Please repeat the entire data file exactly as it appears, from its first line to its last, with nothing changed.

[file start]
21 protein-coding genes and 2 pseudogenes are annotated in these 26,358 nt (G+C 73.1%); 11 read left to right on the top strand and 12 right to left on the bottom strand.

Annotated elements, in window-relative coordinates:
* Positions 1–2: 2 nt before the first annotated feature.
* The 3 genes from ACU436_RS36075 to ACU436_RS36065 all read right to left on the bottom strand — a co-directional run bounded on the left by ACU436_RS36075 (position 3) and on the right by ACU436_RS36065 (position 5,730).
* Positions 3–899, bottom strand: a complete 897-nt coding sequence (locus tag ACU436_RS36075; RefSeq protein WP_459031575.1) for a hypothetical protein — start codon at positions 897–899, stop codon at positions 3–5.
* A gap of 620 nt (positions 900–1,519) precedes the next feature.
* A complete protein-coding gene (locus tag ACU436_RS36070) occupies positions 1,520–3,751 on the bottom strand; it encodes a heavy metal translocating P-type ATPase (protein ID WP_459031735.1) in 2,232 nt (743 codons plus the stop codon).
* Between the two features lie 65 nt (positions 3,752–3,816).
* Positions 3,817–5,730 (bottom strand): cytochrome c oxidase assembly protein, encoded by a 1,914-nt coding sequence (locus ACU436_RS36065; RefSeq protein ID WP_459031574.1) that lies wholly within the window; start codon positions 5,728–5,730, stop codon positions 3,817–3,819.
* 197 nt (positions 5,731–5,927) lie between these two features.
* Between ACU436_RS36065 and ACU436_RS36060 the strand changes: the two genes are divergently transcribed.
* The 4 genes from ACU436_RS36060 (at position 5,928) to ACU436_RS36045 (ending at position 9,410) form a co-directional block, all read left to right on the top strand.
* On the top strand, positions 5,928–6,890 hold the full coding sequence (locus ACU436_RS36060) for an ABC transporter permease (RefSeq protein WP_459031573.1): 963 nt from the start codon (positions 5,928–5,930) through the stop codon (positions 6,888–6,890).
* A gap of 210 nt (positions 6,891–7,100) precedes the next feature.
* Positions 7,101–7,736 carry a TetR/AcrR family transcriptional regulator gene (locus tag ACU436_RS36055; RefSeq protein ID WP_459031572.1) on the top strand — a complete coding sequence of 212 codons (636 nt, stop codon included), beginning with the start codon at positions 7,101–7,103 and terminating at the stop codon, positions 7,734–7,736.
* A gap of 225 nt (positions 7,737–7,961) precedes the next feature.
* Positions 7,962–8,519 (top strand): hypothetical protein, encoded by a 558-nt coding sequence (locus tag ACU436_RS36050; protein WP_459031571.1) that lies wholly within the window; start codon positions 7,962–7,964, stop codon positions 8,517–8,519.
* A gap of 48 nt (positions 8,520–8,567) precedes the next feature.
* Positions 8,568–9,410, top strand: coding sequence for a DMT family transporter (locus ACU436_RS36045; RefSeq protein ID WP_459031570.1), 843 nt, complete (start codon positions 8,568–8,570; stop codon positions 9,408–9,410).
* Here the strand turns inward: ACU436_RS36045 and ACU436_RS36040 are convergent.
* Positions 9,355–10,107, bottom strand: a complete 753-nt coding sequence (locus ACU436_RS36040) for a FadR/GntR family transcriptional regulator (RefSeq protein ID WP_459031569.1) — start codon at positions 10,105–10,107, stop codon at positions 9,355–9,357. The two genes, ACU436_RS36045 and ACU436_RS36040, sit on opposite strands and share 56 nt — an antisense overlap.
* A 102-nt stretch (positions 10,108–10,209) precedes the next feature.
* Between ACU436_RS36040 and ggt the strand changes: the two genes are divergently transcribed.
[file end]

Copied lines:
21 protein-coding genes and 2 pseudogenes are annotated in these 26,358 nt (G+C 73.1%); 11 read left to right on the top strand and 12 right to left on the bottom strand.

Annotated elements, in window-relative coordinates:
* Positions 1–2: 2 nt before the first annotated feature.
* The 3 genes from ACU436_RS36075 to ACU436_RS36065 all read right to left on the bottom strand — a co-directional run bounded on the left by ACU436_RS36075 (position 3) and on the right by ACU436_RS36065 (position 5,730).
* Positions 3–899, bottom strand: a complete 897-nt coding sequence (locus tag ACU436_RS36075; RefSeq protein WP_459031575.1) for a hypothetical protein — start codon at positions 897–899, stop codon at positions 3–5.
* A gap of 620 nt (positions 900–1,519) precedes the next feature.
* A complete protein-coding gene (locus tag ACU436_RS36070) occupies positions 1,520–3,751 on the bottom strand; it encodes a heavy metal translocating P-type ATPase (protein ID WP_459031735.1) in 2,232 nt (743 codons plus the stop codon).
* Between the two features lie 65 nt (positions 3,752–3,816).
* Positions 3,817–5,730 (bottom strand): cytochrome c oxidase assembly protein, encoded by a 1,914-nt coding sequence (locus ACU436_RS36065; RefSeq protein ID WP_459031574.1) that lies wholly within the window; start codon positions 5,728–5,730, stop codon positions 3,817–3,819.
* 197 nt (positions 5,731–5,927) lie between these two features.
* Between ACU436_RS36065 and ACU436_RS36060 the strand changes: the two genes are divergently transcribed.
* The 4 genes from ACU436_RS36060 (at position 5,928) to ACU436_RS36045 (ending at position 9,410) form a co-directional block, all read left to right on the top strand.
* On the top strand, positions 5,928–6,890 hold the full coding sequence (locus ACU436_RS36060) for an ABC transporter permease (RefSeq protein WP_459031573.1): 963 nt from the start codon (positions 5,928–5,930) through the stop codon (positions 6,888–6,890).
* A gap of 210 nt (positions 6,891–7,100) precedes the next feature.
* Positions 7,101–7,736 carry a TetR/AcrR family transcriptional regulator gene (locus tag ACU436_RS36055; RefSeq protein ID WP_459031572.1) on the top strand — a complete coding sequence of 212 codons (636 nt, stop codon included), beginning with the start codon at positions 7,101–7,103 and terminating at the stop codon, positions 7,734–7,736.
* A gap of 225 nt (positions 7,737–7,961) precedes the next feature.
* Positions 7,962–8,519 (top strand): hypothetical protein, encoded by a 558-nt coding sequence (locus tag ACU436_RS36050; protein WP_459031571.1) that lies wholly within the window; start codon positions 7,962–7,964, stop codon positions 8,517–8,519.
* A gap of 48 nt (positions 8,520–8,567) precedes the next feature.
* Positions 8,568–9,410, top strand: coding sequence for a DMT family transporter (locus ACU436_RS36045; RefSeq protein ID WP_459031570.1), 843 nt, complete (start codon positions 8,568–8,570; stop codon positions 9,408–9,410).
* Here the strand turns inward: ACU436_RS36045 and ACU436_RS36040 are convergent.
* Positions 9,355–10,107, bottom strand: a complete 753-nt coding sequence (locus ACU436_RS36040) for a FadR/GntR family transcriptional regulator (RefSeq protein ID WP_459031569.1) — start codon at positions 10,105–10,107, stop codon at positions 9,355–9,357. The two genes, ACU436_RS36045 and ACU436_RS36040, sit on opposite strands and share 56 nt — an antisense overlap.
* A 102-nt stretch (positions 10,108–10,209) precedes the next feature.
* Between ACU436_RS36040 and ggt the strand changes: the two genes are divergently transcribed.